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From Wikipedia, the free encyclopedia

Helen Gahagan Douglas

Member of the U.S. House of Representatives
from California's 14th district
In office
1945 – 1951
Preceded by Thomas F. Ford
Succeeded by Samuel W. Yorty

Born November 25, 1900(1900-11-25)
Boonton, New Jersey, USA
Died June 28, 1980 (aged 79)
New York, New York, USA
Birth name Helen Gahagan
Nationality American
Political party Democratic
Spouse(s) Melvyn Douglas (1931-1980)
Relations Illeana Douglas (step-granddaughter)
Alma mater Barnard College
Occupation Actress
Religion Roman Catholic

Helen Gahagan (November 25, 1900 – June 28, 1980) was an American actress and (under the name Helen Gahagan Douglas) a politician. She was the third woman and first Democratic woman elected to Congress from California; her election made California one of the first two states (the other was Illinois) to have elected female members of the House from both parties.


Early life and acting career

Gahagan was born in Boonton, New Jersey of Scottish and Irish descent, and reared Roman Catholic. Graduating from Barnard College in 1924, she became a well-known star on Broadway in the 1920s. In 1931, she married actor Melvyn Douglas. Gahagan starred in only one Hollywood movie, She in 1935, playing Hash-a-Motep, queen of a lost city. The movie, based on H. Rider Haggard's novel of the same name, is perhaps best known for popularizing a phrase from the novel, "She who must be obeyed."

Political career

In the 1940s, Gahagan Douglas entered politics. She was elected to the United States House of Representatives from California's 14th congressional district as a liberal Democrat in 1944, and served three full terms. During this time, according to author Robert Caro, she carried on an affair with then-Congressman Lyndon B. Johnson.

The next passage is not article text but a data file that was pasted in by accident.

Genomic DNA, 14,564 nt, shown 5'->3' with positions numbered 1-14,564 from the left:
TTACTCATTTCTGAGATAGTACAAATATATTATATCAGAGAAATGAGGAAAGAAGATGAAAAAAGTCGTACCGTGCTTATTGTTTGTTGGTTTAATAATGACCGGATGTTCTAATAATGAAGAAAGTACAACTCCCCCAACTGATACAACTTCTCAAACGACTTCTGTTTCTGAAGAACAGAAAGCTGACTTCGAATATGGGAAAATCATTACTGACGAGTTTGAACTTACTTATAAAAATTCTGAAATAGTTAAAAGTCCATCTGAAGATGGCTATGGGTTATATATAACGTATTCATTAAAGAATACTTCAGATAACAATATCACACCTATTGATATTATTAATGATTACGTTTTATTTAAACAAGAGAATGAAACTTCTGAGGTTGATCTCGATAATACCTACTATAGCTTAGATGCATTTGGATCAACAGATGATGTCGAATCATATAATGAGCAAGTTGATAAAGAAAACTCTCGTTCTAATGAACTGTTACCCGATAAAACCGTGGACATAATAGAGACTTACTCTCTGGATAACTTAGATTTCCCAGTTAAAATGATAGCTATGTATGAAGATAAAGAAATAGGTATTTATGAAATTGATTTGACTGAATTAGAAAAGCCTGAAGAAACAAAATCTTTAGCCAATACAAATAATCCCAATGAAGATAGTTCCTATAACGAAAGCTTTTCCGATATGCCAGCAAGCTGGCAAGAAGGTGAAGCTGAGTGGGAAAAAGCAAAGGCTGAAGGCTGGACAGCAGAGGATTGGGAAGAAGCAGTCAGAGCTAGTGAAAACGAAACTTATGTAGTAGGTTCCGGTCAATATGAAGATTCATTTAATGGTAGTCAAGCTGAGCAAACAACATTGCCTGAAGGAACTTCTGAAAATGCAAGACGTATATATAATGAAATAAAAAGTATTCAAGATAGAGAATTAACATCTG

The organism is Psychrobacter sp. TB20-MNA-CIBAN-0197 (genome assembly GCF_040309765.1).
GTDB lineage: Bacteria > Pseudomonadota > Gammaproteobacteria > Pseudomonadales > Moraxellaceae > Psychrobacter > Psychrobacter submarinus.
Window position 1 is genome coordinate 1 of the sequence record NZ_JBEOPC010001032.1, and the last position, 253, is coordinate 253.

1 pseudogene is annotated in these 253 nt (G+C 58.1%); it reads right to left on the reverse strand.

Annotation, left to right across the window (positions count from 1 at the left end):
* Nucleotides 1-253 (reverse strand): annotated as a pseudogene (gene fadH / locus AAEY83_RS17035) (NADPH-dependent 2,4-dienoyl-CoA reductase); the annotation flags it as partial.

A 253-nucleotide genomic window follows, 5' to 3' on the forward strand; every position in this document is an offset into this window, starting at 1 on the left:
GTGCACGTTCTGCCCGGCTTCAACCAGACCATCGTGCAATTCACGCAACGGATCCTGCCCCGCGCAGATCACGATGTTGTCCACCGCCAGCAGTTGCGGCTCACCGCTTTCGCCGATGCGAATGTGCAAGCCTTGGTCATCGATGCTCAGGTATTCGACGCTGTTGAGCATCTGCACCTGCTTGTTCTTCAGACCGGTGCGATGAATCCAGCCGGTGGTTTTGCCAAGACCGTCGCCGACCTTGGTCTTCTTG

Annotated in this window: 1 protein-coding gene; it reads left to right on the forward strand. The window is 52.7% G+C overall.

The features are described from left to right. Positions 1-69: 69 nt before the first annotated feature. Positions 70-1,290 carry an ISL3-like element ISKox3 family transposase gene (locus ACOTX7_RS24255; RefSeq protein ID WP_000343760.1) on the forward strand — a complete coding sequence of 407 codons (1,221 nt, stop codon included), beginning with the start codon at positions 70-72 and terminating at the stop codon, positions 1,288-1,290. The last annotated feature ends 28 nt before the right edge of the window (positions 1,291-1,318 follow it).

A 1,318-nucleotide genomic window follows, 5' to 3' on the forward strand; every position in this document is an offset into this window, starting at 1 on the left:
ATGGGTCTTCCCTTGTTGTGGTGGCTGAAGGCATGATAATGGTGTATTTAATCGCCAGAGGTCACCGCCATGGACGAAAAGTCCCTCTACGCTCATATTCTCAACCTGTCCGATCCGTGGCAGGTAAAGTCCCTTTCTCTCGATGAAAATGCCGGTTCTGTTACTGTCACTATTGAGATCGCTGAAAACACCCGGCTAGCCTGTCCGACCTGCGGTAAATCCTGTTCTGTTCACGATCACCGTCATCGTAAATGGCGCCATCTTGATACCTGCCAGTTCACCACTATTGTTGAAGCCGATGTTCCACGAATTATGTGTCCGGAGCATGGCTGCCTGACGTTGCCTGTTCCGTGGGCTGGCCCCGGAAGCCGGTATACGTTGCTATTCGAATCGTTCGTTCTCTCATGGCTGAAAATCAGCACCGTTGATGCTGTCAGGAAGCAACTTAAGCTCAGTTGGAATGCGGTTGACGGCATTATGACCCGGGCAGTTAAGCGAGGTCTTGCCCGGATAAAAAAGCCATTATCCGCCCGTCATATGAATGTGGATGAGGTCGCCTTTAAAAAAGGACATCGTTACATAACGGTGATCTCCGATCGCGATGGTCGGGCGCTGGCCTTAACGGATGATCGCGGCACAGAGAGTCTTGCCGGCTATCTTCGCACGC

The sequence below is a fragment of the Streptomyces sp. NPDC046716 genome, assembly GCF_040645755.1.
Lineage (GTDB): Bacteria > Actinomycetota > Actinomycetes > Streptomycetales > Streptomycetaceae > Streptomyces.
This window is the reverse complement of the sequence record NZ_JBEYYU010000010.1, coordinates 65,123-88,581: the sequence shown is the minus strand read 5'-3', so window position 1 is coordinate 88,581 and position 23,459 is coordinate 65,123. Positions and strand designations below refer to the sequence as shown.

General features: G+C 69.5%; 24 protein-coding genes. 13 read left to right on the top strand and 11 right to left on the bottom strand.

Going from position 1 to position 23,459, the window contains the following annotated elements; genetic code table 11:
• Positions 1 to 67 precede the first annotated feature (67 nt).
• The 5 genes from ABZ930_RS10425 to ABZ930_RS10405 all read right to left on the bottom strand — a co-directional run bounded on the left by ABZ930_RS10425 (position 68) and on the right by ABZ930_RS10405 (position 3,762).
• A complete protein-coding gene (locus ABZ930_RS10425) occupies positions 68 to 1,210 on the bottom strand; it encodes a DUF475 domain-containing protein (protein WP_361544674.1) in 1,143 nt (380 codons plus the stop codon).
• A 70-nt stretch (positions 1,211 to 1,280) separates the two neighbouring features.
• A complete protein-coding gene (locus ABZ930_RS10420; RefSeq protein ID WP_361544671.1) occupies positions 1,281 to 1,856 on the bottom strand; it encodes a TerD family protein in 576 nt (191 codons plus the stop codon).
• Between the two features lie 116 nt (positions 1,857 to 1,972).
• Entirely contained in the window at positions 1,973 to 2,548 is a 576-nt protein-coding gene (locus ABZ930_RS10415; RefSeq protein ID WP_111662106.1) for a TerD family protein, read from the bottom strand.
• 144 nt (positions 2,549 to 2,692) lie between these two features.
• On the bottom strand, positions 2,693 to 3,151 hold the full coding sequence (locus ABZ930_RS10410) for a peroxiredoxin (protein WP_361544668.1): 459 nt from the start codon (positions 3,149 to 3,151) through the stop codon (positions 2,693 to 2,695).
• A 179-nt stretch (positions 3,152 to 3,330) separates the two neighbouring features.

1950 campaign

In 1950, Gahagan Douglas ran for the United States Senate even though the incumbent Democrat Sheridan H. Downey was seeking a third term. William Malone, the Democratic state chairman in California, had advised Douglas to wait until 1952 to run for the Senate, rather than split the party in a fight with Downey. Gahagan Douglas, however, told Malone that Downey had neglected veterans and small growers and must be unseated. Downey withdrew from the race in the primary campaign and supported a third candidate, Manchester Boddy, the owner and publisher of the Los Angeles Daily News. When Gahagan Douglas defeated Boddy for the nomination, Downey endorsed the Republican U.S. Representative Richard M. Nixon.[1]

In the race against Nixon, Gahagan Douglas was considered by many liberals to have been the prototypical victim of a smear campaign. Alluding to her alleged Communist (or "Red") sympathies, Nixon hinted that she was a fellow traveler, citing as evidence her supposed Communist-leaning votes in Congress. Boddy had referred to her as "the Pink Lady" and said that she was "pink right down to her underwear." Nixon reprised this line of attack during the general election. His campaign manager, Murray Chotiner, even had flyers printed up on sheets of pink paper, to underline the point.

Gahagan Douglas, in return, popularized a nickname for Nixon which became one of the most enduring nicknames in American politics: "Tricky Dick". Nonetheless, Nixon won the election, with over 59 percent of the vote. Gahagan Douglas' political career hence came to an end. The conservative Democrat Samuel W. Yorty (later a Republican convert) succeeded her in Congress.

Later life

At its 1979 commencement ceremonies, Barnard College awarded Gahagan Douglas its highest honor, the Barnard Medal of Distinction.

She died at the age of seventy-nine from breast and lung cancer.

Further reading

  • Denton, Sally. The Pink Lady: The Many Lives of Helen Gahagan Douglas (2009), popular biography
  • Scobie, Ingrid Winther. Center Stage: Helen Gahagan Douglas (1995), by a history professor


  1. ^ Kenneth Franklin Kurz, Nixon's Enemies, NTC/Contemporary Publishing Group, 1998, p. 104

External links

Denton, Sally (2010). The Pink Lady: The Many Lives of Helen Gahagan Douglas. New York: Bloomsbury Press.  

United States House of Representatives
Preceded by
Thomas F. Ford
Member of the U.S. House of Representatives
from California's 14th congressional district

Succeeded by
Samuel W. Yorty

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